This was an excellent presentation and I would describe Adrian,who I had some time with later in the day, as the Steve Jobs of local government new technology applications. Who knows he might do the next presentation in blue jeans and a black polo shirt.

How about starting a bank ?

I had a very interesting conversation with a representative of the Bendigo and Adelaide Bank. No big banker's bonuses or call centres in this bank. It is owned by the community and operates on a franchise model. Profits from the bank are invested back into the community with the community deciding where they should be spent.

As we already own the RBS maybe it could be transferred to community ownership? Definitely feels like an idea whose time has come in the UK.

"Community Bank is an innovative franchise program in which the local community owns and operates a Bendigo Bank branch (which is separately incorporated) and Bendigo Bank provides all the banking infrastructure and support. The community company and Bendigo Bank share all branch revenue with whatever is left over, after the company pays its branch running costs, remaining as profit. The program was a response to the massive closure of bank branches in rural areas. Bendigo Bank has since extended the program to areas that have bank service."

CIOs the same the world over

Meeting with chief information officers (CIOs) from Australian local authorities facilitated by Technology One their software supplier. Many similar issues to those which you would get from UK equivalents. Getting more from existing systems, running change programmes, improving productivity, move to on-line services, integration across Council etc. Wanting to learn together and share information. Not the same imperative to shrink or redefine the services or to move services out of public sector through commissioning. As always clarity of vision and the role that new technology can play to support vision, not lead it, is a critical issue. Technology One have a clear vision for integration "One Council" aErewash were teased about cloud based developments for the future. If we want One Council then my view is that it's not CIOs who need to drive this but chief executives.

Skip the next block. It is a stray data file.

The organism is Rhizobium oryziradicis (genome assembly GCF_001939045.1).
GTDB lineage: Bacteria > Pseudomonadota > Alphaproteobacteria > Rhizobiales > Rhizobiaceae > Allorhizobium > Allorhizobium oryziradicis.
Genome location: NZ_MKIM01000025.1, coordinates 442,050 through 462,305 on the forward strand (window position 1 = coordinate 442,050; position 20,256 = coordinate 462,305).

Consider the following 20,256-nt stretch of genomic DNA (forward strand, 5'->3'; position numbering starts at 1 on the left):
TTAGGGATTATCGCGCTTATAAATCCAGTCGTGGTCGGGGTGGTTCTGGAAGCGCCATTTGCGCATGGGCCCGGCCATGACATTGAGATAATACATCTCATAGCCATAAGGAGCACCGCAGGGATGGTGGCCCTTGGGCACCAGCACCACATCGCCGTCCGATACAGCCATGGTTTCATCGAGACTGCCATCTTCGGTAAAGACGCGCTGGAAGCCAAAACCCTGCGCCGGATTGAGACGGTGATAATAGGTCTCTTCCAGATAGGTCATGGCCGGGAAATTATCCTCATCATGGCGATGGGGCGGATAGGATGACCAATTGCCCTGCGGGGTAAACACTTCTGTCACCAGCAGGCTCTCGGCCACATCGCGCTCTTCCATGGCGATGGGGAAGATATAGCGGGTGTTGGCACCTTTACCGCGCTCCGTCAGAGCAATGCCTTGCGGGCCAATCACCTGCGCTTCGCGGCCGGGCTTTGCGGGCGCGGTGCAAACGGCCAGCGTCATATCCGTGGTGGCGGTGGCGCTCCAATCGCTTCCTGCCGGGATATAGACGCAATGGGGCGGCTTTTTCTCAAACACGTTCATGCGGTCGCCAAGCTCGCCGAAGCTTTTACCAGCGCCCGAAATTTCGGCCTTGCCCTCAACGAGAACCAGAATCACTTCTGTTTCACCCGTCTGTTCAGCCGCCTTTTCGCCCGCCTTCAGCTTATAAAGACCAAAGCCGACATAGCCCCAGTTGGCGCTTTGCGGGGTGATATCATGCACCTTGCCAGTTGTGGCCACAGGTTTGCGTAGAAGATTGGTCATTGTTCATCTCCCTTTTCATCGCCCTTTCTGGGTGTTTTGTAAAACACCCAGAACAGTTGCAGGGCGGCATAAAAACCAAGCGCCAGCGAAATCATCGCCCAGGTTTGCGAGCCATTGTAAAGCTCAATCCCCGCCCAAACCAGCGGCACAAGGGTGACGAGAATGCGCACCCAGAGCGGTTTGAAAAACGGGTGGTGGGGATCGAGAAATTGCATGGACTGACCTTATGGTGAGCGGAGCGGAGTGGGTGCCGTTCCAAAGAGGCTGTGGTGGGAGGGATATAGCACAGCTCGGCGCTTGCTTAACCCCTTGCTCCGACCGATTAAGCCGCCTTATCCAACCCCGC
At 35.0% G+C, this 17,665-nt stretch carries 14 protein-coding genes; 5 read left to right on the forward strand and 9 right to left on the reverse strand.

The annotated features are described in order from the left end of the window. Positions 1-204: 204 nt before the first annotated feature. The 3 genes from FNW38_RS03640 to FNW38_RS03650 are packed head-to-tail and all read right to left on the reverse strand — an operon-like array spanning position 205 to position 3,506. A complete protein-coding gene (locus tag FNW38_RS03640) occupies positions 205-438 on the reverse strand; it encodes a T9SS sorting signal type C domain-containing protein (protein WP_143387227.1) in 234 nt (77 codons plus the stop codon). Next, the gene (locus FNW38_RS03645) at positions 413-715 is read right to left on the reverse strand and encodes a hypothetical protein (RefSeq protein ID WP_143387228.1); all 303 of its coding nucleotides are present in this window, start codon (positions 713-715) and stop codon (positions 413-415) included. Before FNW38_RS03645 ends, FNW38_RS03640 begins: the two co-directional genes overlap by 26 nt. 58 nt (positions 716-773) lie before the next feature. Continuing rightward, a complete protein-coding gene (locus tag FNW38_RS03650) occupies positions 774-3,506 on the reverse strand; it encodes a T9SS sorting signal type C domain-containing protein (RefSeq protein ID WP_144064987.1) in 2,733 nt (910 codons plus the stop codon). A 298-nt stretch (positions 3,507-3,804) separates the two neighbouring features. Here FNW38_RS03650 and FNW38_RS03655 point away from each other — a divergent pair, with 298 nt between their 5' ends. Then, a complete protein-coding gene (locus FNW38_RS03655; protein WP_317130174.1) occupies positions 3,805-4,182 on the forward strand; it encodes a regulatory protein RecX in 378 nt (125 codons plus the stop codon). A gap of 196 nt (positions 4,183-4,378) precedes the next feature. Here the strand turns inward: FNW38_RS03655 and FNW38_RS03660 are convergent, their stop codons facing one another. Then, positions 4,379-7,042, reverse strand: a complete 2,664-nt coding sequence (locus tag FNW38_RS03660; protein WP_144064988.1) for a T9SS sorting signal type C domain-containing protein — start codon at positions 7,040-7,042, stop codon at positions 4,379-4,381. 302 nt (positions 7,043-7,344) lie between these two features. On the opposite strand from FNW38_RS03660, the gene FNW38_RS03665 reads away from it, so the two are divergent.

Sunday, 19 February 2012

A lesson from public conveniences

Some years ago when I held a more junior management position I worked for a local authority who at that time needed to make savings from its annual expenditure. ( some things never change! ) This authority provided and serviced an amazingly high number of public conveniences and it was not difficult to persuade the elected members that they could make a saving by closing three of these. However, I spent the remainder of the year trying to reach agreement on which three from the multitude should be the ones to close. I learnt a valuable lesson from this. It is often easier to get agreement on the general principle than it it is to get agreement on the application of that principle. 
This experience has recently come back to mind. The government has committed to a smaller state and reduced public expenditure. Not just because financially the country needs to but because they believe this to be the right approach to government. My observation is that it is not uncommon for those who sign up to this policy and strategic direction as a general principle to be the first to object and stand against its application to any given set of circumstances. Local Authorities are often the ones who are the sharp end of applying this policy change. It appears to me that as they apply the general principle to the specific circumstances they often face opposition from the advocates of the policy. Still, there never was a rule that we have to behave logically and consistently.